But of course, you can’t keep up tension nonstop, as it’s tiring for readers and will eventually numb them. You need to intersperse tense, nail-biting scenes with more leisurely, relaxed scenes that provide a bit of reprieve before the next sensory onslaught begins. 

Copyright Jodie Renner 2011
Hallie Ephron, The Everything Guide to Writing Your First Novel
Jack M. Bickham, The 38 Most Common Fiction Writing Mistakes
Jessica Page Morrell, Thanks, But This Isn’t For Us

Jodie Renner, a freelance fiction editor specializing in thrillers and other fast-paced fiction, has published two books to date in her series, An Editor’s Guide to Writing Compelling Fiction: WRITING A KILLER THRILLER and STYLE THAT SIZZLES & PACING FOR POWER (Silver Medalist in the FAPA Book Awards, 2013). Both titles are available in e-book and paperback. For more info, please visit Jodie’s author website or editor website, or find her on Facebook or Twitter.  


  1. Wow. Another great post to copy and keep on hand. Thanks for the reminder about senses and setting. It's easy for me to get caught up in the plot and forget these enriching least on the first draft.

  2. Great post, great ideas. But for those of us who like mysteries, the "throw in an omniscient pov" is a turnoff. They pull me out of the story every time, because I want to identify with the protagonist and if he doesn't know something, I don't want to know it.

    But, as I've mentioned before, that's the difference between straight mystery and true suspense, and there's nothing" "wrong" about either.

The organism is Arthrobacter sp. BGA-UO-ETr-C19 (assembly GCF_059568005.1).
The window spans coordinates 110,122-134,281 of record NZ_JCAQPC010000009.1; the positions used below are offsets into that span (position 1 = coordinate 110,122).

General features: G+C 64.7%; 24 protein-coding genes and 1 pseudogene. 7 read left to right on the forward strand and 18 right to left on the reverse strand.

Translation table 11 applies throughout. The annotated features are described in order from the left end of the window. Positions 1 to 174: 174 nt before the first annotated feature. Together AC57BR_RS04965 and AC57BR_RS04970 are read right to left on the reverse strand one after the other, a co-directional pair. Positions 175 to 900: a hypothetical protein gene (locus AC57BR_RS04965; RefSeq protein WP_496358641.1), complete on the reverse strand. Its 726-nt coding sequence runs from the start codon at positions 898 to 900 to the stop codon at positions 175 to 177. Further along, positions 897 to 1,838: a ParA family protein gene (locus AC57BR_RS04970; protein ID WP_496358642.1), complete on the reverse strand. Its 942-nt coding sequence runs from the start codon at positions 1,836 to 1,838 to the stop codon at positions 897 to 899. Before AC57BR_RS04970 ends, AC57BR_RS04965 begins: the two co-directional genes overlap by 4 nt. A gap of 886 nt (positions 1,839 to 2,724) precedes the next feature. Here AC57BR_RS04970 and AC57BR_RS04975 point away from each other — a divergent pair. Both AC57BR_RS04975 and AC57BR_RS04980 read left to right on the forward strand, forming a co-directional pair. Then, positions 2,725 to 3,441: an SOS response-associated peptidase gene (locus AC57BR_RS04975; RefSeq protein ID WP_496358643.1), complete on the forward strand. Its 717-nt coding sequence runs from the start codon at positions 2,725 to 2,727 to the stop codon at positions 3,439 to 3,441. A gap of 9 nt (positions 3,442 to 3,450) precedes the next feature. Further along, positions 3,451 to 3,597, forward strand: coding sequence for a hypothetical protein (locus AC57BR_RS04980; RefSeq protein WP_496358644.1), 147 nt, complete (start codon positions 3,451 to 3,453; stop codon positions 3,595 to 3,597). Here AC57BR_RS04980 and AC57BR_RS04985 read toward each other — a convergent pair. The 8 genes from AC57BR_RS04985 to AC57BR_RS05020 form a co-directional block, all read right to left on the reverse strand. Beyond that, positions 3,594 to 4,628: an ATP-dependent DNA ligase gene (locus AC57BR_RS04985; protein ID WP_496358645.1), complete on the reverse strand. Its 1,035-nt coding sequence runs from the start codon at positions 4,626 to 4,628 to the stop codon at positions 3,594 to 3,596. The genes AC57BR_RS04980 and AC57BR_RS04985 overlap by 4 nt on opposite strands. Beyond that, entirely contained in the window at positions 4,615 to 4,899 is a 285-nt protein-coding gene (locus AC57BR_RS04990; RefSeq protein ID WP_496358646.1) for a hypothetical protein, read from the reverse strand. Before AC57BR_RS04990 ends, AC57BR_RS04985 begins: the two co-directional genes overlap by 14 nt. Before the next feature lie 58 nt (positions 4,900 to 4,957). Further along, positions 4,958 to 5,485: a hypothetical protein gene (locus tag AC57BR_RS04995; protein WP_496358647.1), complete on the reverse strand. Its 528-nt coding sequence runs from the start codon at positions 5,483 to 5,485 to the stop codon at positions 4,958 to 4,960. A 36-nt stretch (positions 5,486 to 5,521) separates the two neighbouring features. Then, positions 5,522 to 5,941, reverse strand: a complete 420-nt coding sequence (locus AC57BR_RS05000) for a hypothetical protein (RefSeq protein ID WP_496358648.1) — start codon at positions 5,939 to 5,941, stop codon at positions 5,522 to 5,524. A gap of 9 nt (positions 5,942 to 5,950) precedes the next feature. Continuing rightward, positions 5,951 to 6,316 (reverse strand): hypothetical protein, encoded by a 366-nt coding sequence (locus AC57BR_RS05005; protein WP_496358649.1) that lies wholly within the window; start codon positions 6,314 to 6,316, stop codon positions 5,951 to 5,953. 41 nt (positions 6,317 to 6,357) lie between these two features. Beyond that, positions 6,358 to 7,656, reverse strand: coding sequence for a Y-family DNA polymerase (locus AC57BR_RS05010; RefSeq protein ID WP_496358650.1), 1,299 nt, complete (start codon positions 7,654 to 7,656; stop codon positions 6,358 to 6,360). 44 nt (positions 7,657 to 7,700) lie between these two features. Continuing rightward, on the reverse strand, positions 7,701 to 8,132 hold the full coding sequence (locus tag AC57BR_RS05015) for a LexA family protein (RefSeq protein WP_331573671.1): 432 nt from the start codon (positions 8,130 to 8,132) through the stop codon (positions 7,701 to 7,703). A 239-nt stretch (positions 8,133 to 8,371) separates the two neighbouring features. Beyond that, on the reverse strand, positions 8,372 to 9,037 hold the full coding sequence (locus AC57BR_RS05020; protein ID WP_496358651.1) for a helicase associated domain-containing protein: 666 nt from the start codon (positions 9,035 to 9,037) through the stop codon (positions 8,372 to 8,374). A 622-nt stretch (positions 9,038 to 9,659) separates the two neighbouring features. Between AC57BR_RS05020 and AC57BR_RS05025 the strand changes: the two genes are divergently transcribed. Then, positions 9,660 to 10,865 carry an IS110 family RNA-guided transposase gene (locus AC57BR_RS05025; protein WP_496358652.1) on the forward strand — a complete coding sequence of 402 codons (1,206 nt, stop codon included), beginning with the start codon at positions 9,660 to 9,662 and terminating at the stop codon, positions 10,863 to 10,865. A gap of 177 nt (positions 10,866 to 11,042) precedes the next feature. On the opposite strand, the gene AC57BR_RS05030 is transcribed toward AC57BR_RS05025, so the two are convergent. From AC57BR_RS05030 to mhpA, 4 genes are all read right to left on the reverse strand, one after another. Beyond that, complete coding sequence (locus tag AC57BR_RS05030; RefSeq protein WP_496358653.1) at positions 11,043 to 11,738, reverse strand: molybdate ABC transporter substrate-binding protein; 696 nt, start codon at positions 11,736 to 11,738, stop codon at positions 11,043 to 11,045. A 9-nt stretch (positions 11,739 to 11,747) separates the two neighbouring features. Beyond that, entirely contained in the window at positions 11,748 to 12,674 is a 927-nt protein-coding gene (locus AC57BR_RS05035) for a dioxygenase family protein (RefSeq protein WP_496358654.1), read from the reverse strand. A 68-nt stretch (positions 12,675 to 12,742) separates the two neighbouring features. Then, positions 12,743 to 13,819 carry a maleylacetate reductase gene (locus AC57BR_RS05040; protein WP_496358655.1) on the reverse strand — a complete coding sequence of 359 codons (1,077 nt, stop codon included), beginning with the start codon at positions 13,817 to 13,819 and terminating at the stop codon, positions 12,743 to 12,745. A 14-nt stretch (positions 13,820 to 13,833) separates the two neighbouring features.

Terry's Place

  3. I love these reminders, Jodie . . . all in one neat little place for me to copy. Thanks!

  4. Thanks, LJ, Terry and Peg,

    Terry, if you follow my craft articles, you'll know I don't like the omniscient POV, either. I much prefer close third-person POV, which sucks the reader in to the story and the character's head much more effectively.

    As I said, you can use the occasional tip-off, but very sparingly, as it's kind of like "cheating."

  5. Jodie, I agree if you're a mystery reader, it feels like cheating. But suspense is a different sub-genre, and there it DOES heighten the suspense. Just my personal preference as both a reader and a writer.

    Terry's Place

  6. Terry, there are so many other effective ways to heighten the suspense in a thriller, that I still caution writers to use the omniscient POV very sparingly, if at all.

  7. ... by that I mean the more obvious "author intrusions," where the author steps out of the story to address the reader directly or explain something. Breaks the illusion of being firmly entrenched in the story world and (mostly) in the protagonist's head.

  8. Well, you knew I was going to chime in on this one, Jodie, because you and I have discussed this subject at length. But I still maintain that an omniscient POV is only as good as the author who uses it, and there are ones who do it extremely well; Stephen King is one of them. He does it in a manner that is so seamless, the reader hardly even notices and certainly doesn't get bumped out of the story. It's a technique that can be effective when done well. It's just that few know how to do that.

    As for the other elements you've discussed--you're right on the money once again. Don't be afraid to create complications or push the envelope. This is what makes a story move and shake. Create as many roadblocks for your characters as you can. This is why they call it suspense. A character who sales through a story with no resistance is a very dull one, and guaranteed, so is the novel.

  9. Thanks for your thoughtful comments, Drew! Always appreciated!